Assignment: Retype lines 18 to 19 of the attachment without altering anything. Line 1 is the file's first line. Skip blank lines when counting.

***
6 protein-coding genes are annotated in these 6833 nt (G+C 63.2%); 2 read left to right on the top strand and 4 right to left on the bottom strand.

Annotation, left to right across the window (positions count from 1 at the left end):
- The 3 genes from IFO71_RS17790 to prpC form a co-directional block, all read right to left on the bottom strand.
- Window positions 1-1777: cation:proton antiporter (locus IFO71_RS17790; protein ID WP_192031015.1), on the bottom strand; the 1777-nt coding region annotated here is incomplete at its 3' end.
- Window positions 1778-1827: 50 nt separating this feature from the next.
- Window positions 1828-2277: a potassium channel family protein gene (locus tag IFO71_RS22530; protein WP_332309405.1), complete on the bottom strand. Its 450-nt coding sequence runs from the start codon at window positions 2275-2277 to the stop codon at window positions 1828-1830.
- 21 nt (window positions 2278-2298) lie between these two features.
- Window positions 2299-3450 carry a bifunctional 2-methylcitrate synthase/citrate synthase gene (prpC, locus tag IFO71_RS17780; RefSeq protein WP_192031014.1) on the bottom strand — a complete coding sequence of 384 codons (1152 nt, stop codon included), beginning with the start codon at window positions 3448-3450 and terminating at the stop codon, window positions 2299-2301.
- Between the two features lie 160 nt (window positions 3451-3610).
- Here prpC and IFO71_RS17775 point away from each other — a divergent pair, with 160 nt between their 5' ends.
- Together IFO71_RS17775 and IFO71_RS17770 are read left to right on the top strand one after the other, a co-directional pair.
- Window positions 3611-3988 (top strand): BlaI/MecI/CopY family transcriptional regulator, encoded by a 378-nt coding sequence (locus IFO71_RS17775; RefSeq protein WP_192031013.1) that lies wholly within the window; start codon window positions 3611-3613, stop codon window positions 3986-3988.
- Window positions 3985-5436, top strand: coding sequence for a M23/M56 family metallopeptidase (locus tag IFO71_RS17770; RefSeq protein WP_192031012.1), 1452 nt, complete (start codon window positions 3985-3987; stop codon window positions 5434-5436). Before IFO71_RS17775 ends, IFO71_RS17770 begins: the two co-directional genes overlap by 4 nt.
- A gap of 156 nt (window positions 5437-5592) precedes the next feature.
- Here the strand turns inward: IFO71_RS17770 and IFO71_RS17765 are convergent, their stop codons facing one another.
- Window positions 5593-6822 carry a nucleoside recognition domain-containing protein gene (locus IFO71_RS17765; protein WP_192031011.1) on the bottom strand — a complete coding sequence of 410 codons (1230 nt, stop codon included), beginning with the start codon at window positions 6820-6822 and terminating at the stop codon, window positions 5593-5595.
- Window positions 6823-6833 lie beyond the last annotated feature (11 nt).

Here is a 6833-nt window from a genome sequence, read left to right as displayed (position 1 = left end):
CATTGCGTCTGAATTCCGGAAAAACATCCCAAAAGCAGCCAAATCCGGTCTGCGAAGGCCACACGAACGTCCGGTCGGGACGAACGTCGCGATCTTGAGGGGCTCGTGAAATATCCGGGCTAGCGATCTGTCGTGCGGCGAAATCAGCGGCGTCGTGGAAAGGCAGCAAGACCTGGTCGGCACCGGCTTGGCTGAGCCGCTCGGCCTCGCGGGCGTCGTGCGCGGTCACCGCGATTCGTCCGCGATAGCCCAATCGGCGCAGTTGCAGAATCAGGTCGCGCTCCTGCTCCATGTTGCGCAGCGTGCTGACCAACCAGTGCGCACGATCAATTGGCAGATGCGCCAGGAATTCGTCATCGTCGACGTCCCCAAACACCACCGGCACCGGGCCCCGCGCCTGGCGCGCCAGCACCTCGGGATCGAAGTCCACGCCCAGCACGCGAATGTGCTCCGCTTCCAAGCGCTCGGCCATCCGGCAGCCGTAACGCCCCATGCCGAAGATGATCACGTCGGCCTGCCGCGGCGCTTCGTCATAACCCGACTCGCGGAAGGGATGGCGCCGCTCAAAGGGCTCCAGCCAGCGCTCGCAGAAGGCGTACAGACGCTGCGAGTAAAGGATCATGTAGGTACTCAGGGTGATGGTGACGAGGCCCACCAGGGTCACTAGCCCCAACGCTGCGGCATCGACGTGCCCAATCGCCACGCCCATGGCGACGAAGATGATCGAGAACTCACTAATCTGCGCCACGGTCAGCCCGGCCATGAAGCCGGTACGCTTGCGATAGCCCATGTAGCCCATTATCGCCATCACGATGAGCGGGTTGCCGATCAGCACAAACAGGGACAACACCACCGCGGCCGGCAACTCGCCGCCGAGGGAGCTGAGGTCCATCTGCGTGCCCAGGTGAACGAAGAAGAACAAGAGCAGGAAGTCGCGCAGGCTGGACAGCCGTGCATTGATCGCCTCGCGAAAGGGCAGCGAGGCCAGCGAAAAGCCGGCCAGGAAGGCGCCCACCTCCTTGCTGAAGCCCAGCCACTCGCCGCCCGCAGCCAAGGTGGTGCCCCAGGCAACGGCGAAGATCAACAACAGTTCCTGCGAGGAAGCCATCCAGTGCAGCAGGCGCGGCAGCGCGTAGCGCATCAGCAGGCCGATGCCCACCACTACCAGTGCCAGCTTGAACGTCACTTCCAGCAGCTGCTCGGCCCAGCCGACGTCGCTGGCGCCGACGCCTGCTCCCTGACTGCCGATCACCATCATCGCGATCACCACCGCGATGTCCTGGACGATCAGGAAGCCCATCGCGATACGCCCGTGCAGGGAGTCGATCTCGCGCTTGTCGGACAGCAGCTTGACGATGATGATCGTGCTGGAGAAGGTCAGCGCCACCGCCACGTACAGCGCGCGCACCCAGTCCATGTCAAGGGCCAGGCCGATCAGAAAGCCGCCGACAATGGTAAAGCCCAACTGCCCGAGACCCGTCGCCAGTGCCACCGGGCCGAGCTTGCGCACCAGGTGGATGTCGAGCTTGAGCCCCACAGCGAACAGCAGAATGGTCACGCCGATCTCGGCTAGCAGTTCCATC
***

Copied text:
Here is a 6833-nt window from a genome sequence, read left to right as displayed (position 1 = left end):
CATTGCGTCTGAATTCCGGAAAAACATCCCAAAAGCAGCCAAATCCGGTCTGCGAAGGCCACACGAACGTCCGGTCGGGACGAACGTCGCGATCTTGAGGGGCTCGTGAAATATCCGGGCTAGCGATCTGTCGTGCGGCGAAATCAGCGGCGTCGTGGAAAGGCAGCAAGACCTGGTCGGCACCGGCTTGGCTGAGCCGCTCGGCCTCGCGGGCGTCGTGCGCGGTCACCGCGATTCGTCCGCGATAGCCCAATCGGCGCAGTTGCAGAATCAGGTCGCGCTCCTGCTCCATGTTGCGCAGCGTGCTGACCAACCAGTGCGCACGATCAATTGGCAGATGCGCCAGGAATTCGTCATCGTCGACGTCCCCAAACACCACCGGCACCGGGCCCCGCGCCTGGCGCGCCAGCACCTCGGGATCGAAGTCCACGCCCAGCACGCGAATGTGCTCCGCTTCCAAGCGCTCGGCCATCCGGCAGCCGTAACGCCCCATGCCGAAGATGATCACGTCGGCCTGCCGCGGCGCTTCGTCATAACCCGACTCGCGGAAGGGATGGCGCCGCTCAAAGGGCTCCAGCCAGCGCTCGCAGAAGGCGTACAGACGCTGCGAGTAAAGGATCATGTAGGTACTCAGGGTGATGGTGACGAGGCCCACCAGGGTCACTAGCCCCAACGCTGCGGCATCGACGTGCCCAATCGCCACGCCCATGGCGACGAAGATGATCGAGAACTCACTAATCTGCGCCACGGTCAGCCCGGCCATGAAGCCGGTACGCTTGCGATAGCCCATGTAGCCCATTATCGCCATCACGATGAGCGGGTTGCCGATCAGCACAAACAGGGACAACACCACCGCGGCCGGCAACTCGCCGCCGAGGGAGCTGAGGTCCATCTGCGTGCCCAGGTGAACGAAGAAGAACAAGAGCAGGAAGTCGCGCAGGCTGGACAGCCGTGCATTGATCGCCTCGCGAAAGGGCAGCGAGGCCAGCGAAAAGCCGGCCAGGAAGGCGCCCACCTCCTTGCTGAAGCCCAGCCACTCGCCGCCCGCAGCCAAGGTGGTGCCCCAGGCAACGGCGAAGATCAACAACAGTTCCTGCGAGGAAGCCATCCAGTGCAGCAGGCGCGGCAGCGCGTAGCGCATCAGCAGGCCGATGCCCACCACTACCAGTGCCAGCTTGAACGTCACTTCCAGCAGCTGCTCGGCCCAGCCGACGTCGCTGGCGCCGACGCCTGCTCCCTGACTGCCGATCACCATCATCGCGATCACCACCGCGATGTCCTGGACGATCAGGAAGCCCATCGCGATACGCCCGTGCAGGGAGTCGATCTCGCGCTTGTCGGACAGCAGCTTGACGATGATGATCGTGCTGGAGAAGGTCAGCGCCACCGCCACGTACAGCGCGCGCACCCAGTCCATGTCAAGGGCCAGGCCGATCAGAAAGCCGCCGACAATGGTAAAGCCCAACTGCCCGAGACCCGTCGCCAGTGCCACCGGGCCGAGCTTGCGCACCAGGTGGATGTCGAGCTTGAGCCCCACAGCGAACAGCAGAATGGTCACGCCGATCTCGGCTAGCAGTTCCATC